Monthly Archives: September 2012

When is the Bathroom?

Last night I went to a jazz bar with a friend from Germany and her visiting boyfriend. This was technically my third time at this bar, although it didn’t feel like it: My Personal Francophone and I had gone to hear a local group the night I moved into my apartment and drunk a liquor called “Elixir d’Anvers”, as mysterious as the city because we had no idea what flavor it was (though it did taste vaguely of anise) or how much alcohol it contained. I had also come in this Monday evening, only to be driven away in five minutes by the Radiohead-shirt-wearing pianist playing strange Gothic melodies in the minor key, and the long-haired drummer whose main concern seemed to be making the cymbals emit a noise that was supposed to resemble, I think, a theremin, but mostly just sounded like screaming.

So I hoped this third encounter, if one may call it that, would be better. There was no live jazz band that evening, but Fats Domino sang “Blueberry Hill” on the speaker system, which was an encouraging sign, until my friend and I decided that we had to use the facilities.

Here I should explain that the vast majority of Belgians living in Antwerp, which is in Flanders, are, of course, Flemish. The reasons this is relevant are:

1. Namely, that the Flemish have a reputation, even among their fellow countrymen, for excellence in linguistics. Thus one can be reasonably certain that most Antwerp residents speak at least some English. In fact, from personal experience, they LOVE it. They don’t mind practicing their English one bit: they WANT you to help them make it better. (Though really, what native construction could be better than the phrase “You must have a lot of jet lag”? Charming.)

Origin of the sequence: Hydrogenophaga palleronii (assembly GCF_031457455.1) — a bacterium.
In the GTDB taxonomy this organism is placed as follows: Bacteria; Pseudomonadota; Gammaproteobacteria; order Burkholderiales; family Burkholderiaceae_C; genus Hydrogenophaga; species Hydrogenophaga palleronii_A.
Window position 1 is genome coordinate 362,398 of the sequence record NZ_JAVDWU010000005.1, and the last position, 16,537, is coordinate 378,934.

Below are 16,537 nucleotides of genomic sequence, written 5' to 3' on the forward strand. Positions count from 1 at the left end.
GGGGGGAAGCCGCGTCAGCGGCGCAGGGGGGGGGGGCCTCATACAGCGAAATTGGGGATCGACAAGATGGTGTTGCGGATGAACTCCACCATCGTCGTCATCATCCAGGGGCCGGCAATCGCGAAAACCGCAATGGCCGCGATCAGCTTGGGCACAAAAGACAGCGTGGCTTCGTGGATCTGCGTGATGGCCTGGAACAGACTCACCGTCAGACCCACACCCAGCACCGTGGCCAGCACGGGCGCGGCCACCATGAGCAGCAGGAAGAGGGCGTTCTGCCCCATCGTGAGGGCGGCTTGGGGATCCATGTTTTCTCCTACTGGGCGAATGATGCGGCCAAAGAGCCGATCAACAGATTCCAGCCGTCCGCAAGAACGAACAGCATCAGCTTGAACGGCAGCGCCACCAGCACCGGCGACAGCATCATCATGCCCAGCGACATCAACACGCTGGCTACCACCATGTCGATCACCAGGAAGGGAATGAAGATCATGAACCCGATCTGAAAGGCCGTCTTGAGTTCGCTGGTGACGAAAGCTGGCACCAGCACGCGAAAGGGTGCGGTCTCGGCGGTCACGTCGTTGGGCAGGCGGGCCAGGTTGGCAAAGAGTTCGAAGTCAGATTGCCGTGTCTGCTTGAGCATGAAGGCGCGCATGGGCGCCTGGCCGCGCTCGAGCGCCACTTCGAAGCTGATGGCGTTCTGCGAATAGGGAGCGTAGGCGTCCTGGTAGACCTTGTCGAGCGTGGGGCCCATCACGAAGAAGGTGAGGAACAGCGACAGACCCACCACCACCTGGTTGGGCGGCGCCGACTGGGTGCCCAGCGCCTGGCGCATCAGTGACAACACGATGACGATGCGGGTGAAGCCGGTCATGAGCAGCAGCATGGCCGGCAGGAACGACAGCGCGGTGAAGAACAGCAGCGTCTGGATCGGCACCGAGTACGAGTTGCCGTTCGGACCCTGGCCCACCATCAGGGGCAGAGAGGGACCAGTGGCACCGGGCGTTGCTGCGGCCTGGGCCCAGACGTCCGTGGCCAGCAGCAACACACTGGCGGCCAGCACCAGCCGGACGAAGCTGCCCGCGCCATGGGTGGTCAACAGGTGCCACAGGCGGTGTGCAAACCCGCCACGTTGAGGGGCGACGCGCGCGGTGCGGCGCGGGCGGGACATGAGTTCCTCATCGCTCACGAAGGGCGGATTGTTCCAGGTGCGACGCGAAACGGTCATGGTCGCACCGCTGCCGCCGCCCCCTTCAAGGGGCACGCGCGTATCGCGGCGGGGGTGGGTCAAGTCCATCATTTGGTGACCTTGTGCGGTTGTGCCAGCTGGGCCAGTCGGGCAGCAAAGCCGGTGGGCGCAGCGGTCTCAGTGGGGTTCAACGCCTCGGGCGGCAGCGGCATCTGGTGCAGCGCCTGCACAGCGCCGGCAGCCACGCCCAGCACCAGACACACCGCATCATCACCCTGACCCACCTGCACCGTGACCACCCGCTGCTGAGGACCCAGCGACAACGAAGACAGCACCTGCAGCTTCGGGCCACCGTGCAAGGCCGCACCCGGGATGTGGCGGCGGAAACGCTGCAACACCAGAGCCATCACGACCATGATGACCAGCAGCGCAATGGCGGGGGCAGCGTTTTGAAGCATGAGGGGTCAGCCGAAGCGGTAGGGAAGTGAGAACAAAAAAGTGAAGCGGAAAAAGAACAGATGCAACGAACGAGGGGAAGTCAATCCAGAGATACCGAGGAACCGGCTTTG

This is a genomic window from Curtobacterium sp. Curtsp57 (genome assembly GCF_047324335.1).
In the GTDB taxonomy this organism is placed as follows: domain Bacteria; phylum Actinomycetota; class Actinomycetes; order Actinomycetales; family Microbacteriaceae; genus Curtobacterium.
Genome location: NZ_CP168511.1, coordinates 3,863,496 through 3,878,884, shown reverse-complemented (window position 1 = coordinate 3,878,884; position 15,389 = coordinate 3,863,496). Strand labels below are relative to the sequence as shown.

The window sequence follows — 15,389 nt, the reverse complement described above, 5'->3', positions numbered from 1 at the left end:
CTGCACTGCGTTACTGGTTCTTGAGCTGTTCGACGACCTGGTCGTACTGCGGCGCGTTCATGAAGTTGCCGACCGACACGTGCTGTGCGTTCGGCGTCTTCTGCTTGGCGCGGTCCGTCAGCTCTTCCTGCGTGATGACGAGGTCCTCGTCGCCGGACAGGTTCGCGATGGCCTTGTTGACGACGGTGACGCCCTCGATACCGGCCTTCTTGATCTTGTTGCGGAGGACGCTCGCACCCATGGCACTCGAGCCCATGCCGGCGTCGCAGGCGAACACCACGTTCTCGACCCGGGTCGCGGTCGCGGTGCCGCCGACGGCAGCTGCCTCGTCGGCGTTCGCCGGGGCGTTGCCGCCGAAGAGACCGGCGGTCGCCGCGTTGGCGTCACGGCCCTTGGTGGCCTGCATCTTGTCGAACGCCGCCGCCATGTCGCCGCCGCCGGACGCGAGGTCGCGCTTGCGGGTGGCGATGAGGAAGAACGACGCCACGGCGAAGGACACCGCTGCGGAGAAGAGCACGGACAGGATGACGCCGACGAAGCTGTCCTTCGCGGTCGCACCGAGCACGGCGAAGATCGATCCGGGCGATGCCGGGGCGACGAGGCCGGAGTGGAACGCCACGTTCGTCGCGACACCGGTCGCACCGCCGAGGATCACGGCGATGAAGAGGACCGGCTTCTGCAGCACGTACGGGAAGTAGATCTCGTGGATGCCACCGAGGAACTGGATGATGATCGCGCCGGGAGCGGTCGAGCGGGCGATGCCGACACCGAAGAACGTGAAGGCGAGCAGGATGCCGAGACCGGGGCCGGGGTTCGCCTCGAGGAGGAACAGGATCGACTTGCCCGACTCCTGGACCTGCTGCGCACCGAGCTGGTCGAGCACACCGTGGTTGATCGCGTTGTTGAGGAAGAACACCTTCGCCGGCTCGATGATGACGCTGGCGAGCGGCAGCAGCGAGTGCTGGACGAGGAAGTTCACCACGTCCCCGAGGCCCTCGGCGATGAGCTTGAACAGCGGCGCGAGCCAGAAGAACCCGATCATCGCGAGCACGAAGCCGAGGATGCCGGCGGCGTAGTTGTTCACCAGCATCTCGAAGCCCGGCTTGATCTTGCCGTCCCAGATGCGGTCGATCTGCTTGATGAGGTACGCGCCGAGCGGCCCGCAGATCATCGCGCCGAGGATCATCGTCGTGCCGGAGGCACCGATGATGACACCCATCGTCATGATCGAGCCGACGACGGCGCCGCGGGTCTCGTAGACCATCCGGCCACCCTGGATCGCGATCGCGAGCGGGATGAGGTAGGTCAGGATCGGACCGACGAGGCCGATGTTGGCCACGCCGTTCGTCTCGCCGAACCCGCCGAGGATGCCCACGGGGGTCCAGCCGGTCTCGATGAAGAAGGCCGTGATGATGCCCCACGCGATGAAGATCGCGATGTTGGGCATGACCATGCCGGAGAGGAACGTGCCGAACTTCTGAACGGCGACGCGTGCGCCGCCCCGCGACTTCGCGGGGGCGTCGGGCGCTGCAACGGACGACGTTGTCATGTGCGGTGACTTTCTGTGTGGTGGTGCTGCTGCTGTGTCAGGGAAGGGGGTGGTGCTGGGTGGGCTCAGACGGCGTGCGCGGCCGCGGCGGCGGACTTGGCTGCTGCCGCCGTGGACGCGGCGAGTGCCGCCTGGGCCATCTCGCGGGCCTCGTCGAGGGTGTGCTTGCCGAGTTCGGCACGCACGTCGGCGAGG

2. Completely disregarding No. 1, I had just started learning Flemish the previous week and wanted to practice.

My friend was lagging a little behind me, but I knew what to do. “Excuseer,” I said to the waiter, “wanneer is de W.C.?”

I waited for his answer, certain that the look on his face would be one of pleased surprise that I, too, spoke his language.

Instead, he raised his eyebrows, and the side of his mouth twitched, as if there was something to laugh about.

“Upstairs,” he said in English.

Confused by his reaction, but proud of my own initiative, I turned to my friend, who is from Bavaria but speaks excellent English and once did an exchange program in a Minnesota high school, and announced importantly,  “He says it’s upstairs.”

Ah, but pride goeth.

Today in Flemish class, we were assigned some pronunciation exercises by a visiting speech language pathologist, who confused me by asking if I was German, and then being surprised when I said I was American, and then telling me I use the French “R” rather than the Flemish or the Dutch. In one of these exercises, we had to ask who or where or how something was.

“Waar gaat Paolo economie studeren?” I think one of the sentences was.

My heart sank. Not because I didn’t know the answer, but because the answer was something like “Paolo goes to Belgium to study economics.” Which could only mean…

I  flipped back a few chapters to make sure I was on the right track. I found what I was looking for.

“Wanneer komt jij?” was another question we had had to read. The answer was, “Saturday morning.”

Those were the facts. Everything fell into place: my conceit, the hidden smirk on the waiter’s face, my pathetic attempts to learn a new language. I cringed.

Rest assured: arrogance is no way to overcome linguistic obstacles. For if you , like me, are in a foreign country and you ask, in that country’s language, “Excuse me, when is the bathroom?”, you will always get a knowing smirk and the answer, in English, “Upstairs.”

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Filed under Belgium 2012-2013

A Bruxelles/In Antwerpen

This past weekend I took the opportunity–translation classes not yet being in session, and my Flemish class going on an excursion I would have to pay for to a place I had already been–to go to Brussels, which is not so very far from Antwerp, and visit My Personal Francophone.